Since its introduction in 1974, positron emission tomography (PET) has gained widespread use, especially in diagnosis and staging of lung cancer. In this respect, (18)F-fluorodeoxyglucose (FDG) is by far the most used PET tracer exploiting the increased glucose uptake and metabolism in malignant cells. A large number of studies have suggested that addition of FDG-PET to conventional workup can improve diagnosis and staging in patients with non-small cell lung cancer (NSCLC). In meta-analysis, the sensitivity and specificity of PET in diagnosing single pulmonary nodules and masses is found to be 96 and 78%, respectively. In mediastinal staging, the sensitivity and specificity of PET is estimated to be 83 and 92%. In order to achieve high diagnostic values from PET, it is necessary to pay attention to a number of pitfalls, e.g., the uptake of FDG by inflammatory cells causing false-positive results, as well as size and histology of the tumour in order to avoid false-negative results. In 2001, the first integrated PET/computed tomography (CT) was installed, and since then, the use of this modality has expanded steadily, thereby decreasing examination time and overcoming the lack of anatomical details on PET. Recently, PET and PET/CT have become increasingly integrated in therapy planning and evaluation: response evaluation during and after chemotherapy, restaging after neoadjuvant therapy, planning of radiotherapy and detection of recurrent disease are all examples of emerging indications for PET and PET/CT in managing patients with lung cancer.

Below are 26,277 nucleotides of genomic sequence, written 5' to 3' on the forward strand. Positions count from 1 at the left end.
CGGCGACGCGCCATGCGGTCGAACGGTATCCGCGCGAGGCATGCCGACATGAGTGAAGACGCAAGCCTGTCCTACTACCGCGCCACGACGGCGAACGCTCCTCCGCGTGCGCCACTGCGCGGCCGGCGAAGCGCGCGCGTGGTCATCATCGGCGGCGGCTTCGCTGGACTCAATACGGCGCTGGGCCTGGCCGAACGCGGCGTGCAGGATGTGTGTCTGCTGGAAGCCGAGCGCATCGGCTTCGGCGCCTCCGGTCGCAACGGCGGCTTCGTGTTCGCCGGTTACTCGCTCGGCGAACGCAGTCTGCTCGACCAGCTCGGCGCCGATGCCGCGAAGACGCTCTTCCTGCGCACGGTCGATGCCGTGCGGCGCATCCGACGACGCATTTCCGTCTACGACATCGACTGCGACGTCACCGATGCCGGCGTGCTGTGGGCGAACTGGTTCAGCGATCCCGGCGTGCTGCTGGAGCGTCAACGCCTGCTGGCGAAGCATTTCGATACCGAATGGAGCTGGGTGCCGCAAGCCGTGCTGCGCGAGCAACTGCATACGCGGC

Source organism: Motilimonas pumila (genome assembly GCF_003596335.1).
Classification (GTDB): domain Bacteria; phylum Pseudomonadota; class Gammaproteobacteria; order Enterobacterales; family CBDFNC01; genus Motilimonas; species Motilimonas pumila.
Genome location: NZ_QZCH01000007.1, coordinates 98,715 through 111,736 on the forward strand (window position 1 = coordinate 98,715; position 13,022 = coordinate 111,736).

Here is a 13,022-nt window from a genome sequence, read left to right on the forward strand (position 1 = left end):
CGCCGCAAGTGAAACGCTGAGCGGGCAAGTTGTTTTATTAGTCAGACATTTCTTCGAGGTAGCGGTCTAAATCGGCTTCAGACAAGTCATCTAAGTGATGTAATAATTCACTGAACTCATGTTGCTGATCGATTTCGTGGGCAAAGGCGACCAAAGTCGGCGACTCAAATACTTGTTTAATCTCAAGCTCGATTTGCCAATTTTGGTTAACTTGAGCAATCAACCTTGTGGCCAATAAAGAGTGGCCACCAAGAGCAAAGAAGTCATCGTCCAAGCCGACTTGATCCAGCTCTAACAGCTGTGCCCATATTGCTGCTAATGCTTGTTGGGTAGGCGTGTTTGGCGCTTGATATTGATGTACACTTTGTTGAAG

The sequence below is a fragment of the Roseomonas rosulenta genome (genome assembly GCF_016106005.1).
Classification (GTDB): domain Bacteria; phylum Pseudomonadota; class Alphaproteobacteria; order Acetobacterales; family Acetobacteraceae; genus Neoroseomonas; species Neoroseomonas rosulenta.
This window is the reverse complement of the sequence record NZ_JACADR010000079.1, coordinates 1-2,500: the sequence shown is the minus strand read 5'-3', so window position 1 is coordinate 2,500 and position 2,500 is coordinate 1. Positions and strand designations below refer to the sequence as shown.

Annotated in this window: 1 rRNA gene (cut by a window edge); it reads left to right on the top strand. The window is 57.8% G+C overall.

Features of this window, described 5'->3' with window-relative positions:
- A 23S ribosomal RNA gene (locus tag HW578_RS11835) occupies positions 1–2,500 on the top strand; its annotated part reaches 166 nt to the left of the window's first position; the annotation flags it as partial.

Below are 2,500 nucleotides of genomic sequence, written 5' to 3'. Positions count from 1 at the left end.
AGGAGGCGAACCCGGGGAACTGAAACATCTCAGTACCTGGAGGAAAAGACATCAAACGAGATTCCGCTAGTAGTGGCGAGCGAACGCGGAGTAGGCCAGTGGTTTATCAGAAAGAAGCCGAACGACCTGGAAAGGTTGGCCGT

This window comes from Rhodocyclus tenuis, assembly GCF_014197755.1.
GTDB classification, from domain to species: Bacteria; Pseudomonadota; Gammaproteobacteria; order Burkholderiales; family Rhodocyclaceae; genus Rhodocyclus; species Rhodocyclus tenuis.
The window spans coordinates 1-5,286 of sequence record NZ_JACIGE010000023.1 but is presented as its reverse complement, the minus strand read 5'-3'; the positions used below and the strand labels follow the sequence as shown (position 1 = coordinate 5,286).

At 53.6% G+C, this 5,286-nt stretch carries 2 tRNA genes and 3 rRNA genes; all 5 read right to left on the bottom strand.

Copyright (c) 2006 S. Karger AG, Basel.